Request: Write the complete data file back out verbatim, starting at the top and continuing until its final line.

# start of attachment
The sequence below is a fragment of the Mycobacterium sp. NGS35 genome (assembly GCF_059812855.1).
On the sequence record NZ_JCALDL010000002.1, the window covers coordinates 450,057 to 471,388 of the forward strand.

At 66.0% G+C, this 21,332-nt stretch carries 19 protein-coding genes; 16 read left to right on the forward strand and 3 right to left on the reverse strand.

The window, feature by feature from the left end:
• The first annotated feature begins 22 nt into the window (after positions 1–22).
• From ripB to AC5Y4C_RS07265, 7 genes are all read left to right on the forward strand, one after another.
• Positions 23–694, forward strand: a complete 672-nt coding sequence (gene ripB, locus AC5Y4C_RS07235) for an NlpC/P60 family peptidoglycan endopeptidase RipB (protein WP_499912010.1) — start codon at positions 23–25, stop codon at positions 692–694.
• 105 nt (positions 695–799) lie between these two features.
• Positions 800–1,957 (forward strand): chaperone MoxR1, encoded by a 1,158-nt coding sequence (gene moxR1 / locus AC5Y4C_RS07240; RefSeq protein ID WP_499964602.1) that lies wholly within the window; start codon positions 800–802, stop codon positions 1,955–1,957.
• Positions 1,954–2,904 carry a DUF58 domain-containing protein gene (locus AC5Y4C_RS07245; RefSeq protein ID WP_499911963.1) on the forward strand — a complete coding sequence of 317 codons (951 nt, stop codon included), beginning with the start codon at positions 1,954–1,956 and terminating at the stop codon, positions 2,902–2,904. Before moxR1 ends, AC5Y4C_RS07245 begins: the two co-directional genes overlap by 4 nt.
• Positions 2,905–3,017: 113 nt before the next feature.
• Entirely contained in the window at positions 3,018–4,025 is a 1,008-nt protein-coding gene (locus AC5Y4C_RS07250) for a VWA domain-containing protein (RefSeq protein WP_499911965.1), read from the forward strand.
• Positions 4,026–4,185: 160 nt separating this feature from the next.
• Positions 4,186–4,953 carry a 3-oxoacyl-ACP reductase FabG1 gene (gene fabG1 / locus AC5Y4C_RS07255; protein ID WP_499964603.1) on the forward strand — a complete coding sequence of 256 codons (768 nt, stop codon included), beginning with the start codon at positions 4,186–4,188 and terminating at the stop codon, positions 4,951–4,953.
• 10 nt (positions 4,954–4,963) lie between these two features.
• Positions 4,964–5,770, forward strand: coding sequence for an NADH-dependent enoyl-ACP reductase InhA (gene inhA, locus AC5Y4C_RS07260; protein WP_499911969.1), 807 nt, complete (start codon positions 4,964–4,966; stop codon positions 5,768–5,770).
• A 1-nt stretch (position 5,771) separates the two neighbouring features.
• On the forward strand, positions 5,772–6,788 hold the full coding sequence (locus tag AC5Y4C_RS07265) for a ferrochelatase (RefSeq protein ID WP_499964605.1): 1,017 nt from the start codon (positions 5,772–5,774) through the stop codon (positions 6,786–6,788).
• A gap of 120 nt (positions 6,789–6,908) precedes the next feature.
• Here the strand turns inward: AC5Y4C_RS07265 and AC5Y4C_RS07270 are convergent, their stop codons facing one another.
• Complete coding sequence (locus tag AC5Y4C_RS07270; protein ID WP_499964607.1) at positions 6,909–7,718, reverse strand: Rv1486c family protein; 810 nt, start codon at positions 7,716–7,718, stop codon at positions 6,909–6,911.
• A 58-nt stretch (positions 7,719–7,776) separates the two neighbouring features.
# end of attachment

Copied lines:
The sequence below is a fragment of the Mycobacterium sp. NGS35 genome (assembly GCF_059812855.1).
On the sequence record NZ_JCALDL010000002.1, the window covers coordinates 450,057 to 471,388 of the forward strand.

At 66.0% G+C, this 21,332-nt stretch carries 19 protein-coding genes; 16 read left to right on the forward strand and 3 right to left on the reverse strand.

The window, feature by feature from the left end:
• The first annotated feature begins 22 nt into the window (after positions 1–22).
• From ripB to AC5Y4C_RS07265, 7 genes are all read left to right on the forward strand, one after another.
• Positions 23–694, forward strand: a complete 672-nt coding sequence (gene ripB, locus AC5Y4C_RS07235) for an NlpC/P60 family peptidoglycan endopeptidase RipB (protein WP_499912010.1) — start codon at positions 23–25, stop codon at positions 692–694.
• 105 nt (positions 695–799) lie between these two features.
• Positions 800–1,957 (forward strand): chaperone MoxR1, encoded by a 1,158-nt coding sequence (gene moxR1 / locus AC5Y4C_RS07240; RefSeq protein ID WP_499964602.1) that lies wholly within the window; start codon positions 800–802, stop codon positions 1,955–1,957.
• Positions 1,954–2,904 carry a DUF58 domain-containing protein gene (locus AC5Y4C_RS07245; RefSeq protein ID WP_499911963.1) on the forward strand — a complete coding sequence of 317 codons (951 nt, stop codon included), beginning with the start codon at positions 1,954–1,956 and terminating at the stop codon, positions 2,902–2,904. Before moxR1 ends, AC5Y4C_RS07245 begins: the two co-directional genes overlap by 4 nt.
• Positions 2,905–3,017: 113 nt before the next feature.
• Entirely contained in the window at positions 3,018–4,025 is a 1,008-nt protein-coding gene (locus AC5Y4C_RS07250) for a VWA domain-containing protein (RefSeq protein WP_499911965.1), read from the forward strand.
• Positions 4,026–4,185: 160 nt separating this feature from the next.
• Positions 4,186–4,953 carry a 3-oxoacyl-ACP reductase FabG1 gene (gene fabG1 / locus AC5Y4C_RS07255; protein ID WP_499964603.1) on the forward strand — a complete coding sequence of 256 codons (768 nt, stop codon included), beginning with the start codon at positions 4,186–4,188 and terminating at the stop codon, positions 4,951–4,953.
• 10 nt (positions 4,954–4,963) lie between these two features.
• Positions 4,964–5,770, forward strand: coding sequence for an NADH-dependent enoyl-ACP reductase InhA (gene inhA, locus AC5Y4C_RS07260; protein WP_499911969.1), 807 nt, complete (start codon positions 4,964–4,966; stop codon positions 5,768–5,770).
• A 1-nt stretch (position 5,771) separates the two neighbouring features.
• On the forward strand, positions 5,772–6,788 hold the full coding sequence (locus tag AC5Y4C_RS07265) for a ferrochelatase (RefSeq protein ID WP_499964605.1): 1,017 nt from the start codon (positions 5,772–5,774) through the stop codon (positions 6,786–6,788).
• A gap of 120 nt (positions 6,789–6,908) precedes the next feature.
• Here the strand turns inward: AC5Y4C_RS07265 and AC5Y4C_RS07270 are convergent, their stop codons facing one another.
• Complete coding sequence (locus tag AC5Y4C_RS07270; protein ID WP_499964607.1) at positions 6,909–7,718, reverse strand: Rv1486c family protein; 810 nt, start codon at positions 7,716–7,718, stop codon at positions 6,909–6,911.
• A 58-nt stretch (positions 7,719–7,776) separates the two neighbouring features.